Vale la Pena in Spanish: Meaning & How to Use it

Meaning: Vale la pena means “it’s worth it”. You might also translate it as “to be worth your while”, “to be worth the trouble”, “to pay off”, or “to be worthwhile”. Read on to learn how to use this phrase in different situations, and alternatives to it. 

What does vale la pena mean literally? 

Una pena by itself isn’t usually a good thing. But once you understand it, the expression vale la pena (valer la pena in the infinitive) makes more sense. 

Pena it looks like “pain” in English, and it has some similarities to that word (both English “pain” and Spanish “pena” come from Latin “Poena”).

Pena can mean: 

Sadness, sorrow:Andrea sintió mucha pena cuando su amiga se fue a otro colegio
Andrea was very sad (“felt sorrow”) when her friend went to another school
(What a ) shame, pity:¡Qué pena que no puedas venir a la fiesta! What a shame that you can’t come to the party!
Embarrassment, Shame:¿No te da pena portarte así?Aren’t you ashamed to behave like this?
Sentence, Punishment:Al ladrón le dieron una pena de tres añosThe thief got a sentence of three years
Struggle, Hardship:Estaban tristes, querían olvidar sus penas They were sad, they wanted to forget their struggles/troubles
See pena on wordreference.com for more

Valer has several meanings, but the key meaning here is “to be worth”. You can associate it with “value” or “evaluate” in English.  

So vale la pena literally means “it is worth the struggle/difficulty”. 

But in everyday life, it means that something is worth it. 

How do you pronounce vale la pena?

Vale la pena is relatively easy to pronounce. The key to sounding more like a native Spanish speaker in this phrase are the vowels and the L’s. 

Listen to this speaker and see if you can replicate how they say it: 


Examples of How to use vale la pena

Vale la pena is a versatile expression. It’s not especially formal or informal, so you’ll hear it in a wide variety of contexts. 

Here are a few examples of situations where you can use it: 

When something is/is not worth it (present tense)

These examples use valer in the present tense.

  • Vale la pena aprender a cocinar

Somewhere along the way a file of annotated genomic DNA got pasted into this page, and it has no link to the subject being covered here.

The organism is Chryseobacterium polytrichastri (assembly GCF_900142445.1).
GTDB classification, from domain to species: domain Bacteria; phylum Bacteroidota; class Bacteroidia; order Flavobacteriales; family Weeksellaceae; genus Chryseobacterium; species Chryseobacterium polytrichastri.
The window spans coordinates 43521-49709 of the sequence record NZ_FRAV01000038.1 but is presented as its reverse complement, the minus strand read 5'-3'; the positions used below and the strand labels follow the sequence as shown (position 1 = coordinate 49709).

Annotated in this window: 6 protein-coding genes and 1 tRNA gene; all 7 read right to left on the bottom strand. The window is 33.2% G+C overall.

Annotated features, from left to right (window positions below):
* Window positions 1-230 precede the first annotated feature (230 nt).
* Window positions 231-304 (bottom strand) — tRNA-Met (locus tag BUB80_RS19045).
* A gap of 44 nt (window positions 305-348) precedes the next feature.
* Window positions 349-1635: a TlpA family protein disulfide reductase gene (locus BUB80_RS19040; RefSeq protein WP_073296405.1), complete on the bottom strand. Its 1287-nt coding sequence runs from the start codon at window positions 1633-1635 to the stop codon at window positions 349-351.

• It’s worth it to learn to cook
  • Este libro no vale la pena 
    • This book is not worth it (not worth reading)

Related: How to say I’ll be right back in Spanish

When something was/was not worth it

These examples use valer in the preterite tense.

  • El viaje a Panamá valió la pena 
    • The trip to Panama was worth it
  • Intenté convencerlo pero no valió la pena 
    • I tried to convince him but it wasn’t worth it

When something will be/won’t be worth it

These examples use valer in the future tense.

  • Todos tus esfuerzos valdrán la pena, te lo prometo. 
    • All your efforts will be worth it, I promise.
  • No valdrá la pena seguir trabajando en ese campo.
    • It won’t be worth it to keep working in that field.

When something would be/would not be worth it

These examples use valer in the conditional tense.

  • Valdría la pena juntarnos mañana para trabajar en esto 
    • It would be worth getting together tomorrow to work on this
  • Podríamos ir, pero no valdría la pena, ya es tarde 
    • We could go but it wouldn’t be worth it, it’s already late

When it’s unclear if something is worth it

These examples use valer in the subjunctive.

  • No creo que valga la pena hacerlo así 
    • I don’t think it’s worth doing it like that
  • Puede que no valga la pena
    • It might not be worth it

Related: How to use Saludos like a native speaker

Other ways to say vale la pena

  • Merecer la pena 
    • Literally, “to deserve the trouble”
    • ¿Crees que merece la pena?  
    • Do you think it’s worth it?
  • Merecer el esfuerzo 
    • Lit., “To deserve the effort”
    • Creo que el riesgo merece el esfuerzo
    • I think the risk is worth the effort
  • No te vas a arrepentir
    • Literally, you won’t regret it
    • Contrátalos, no te vas a arrepentir 
    • Hire them, you won’t regret it

Hey there, I'm Connor. I help motivated learners speak Spanish without slogging through grammar books or tapping through every new app. I started Breakthrough Spanish to give more people the confidence and focus to learn effectively Spanish from home.

Leave a Comment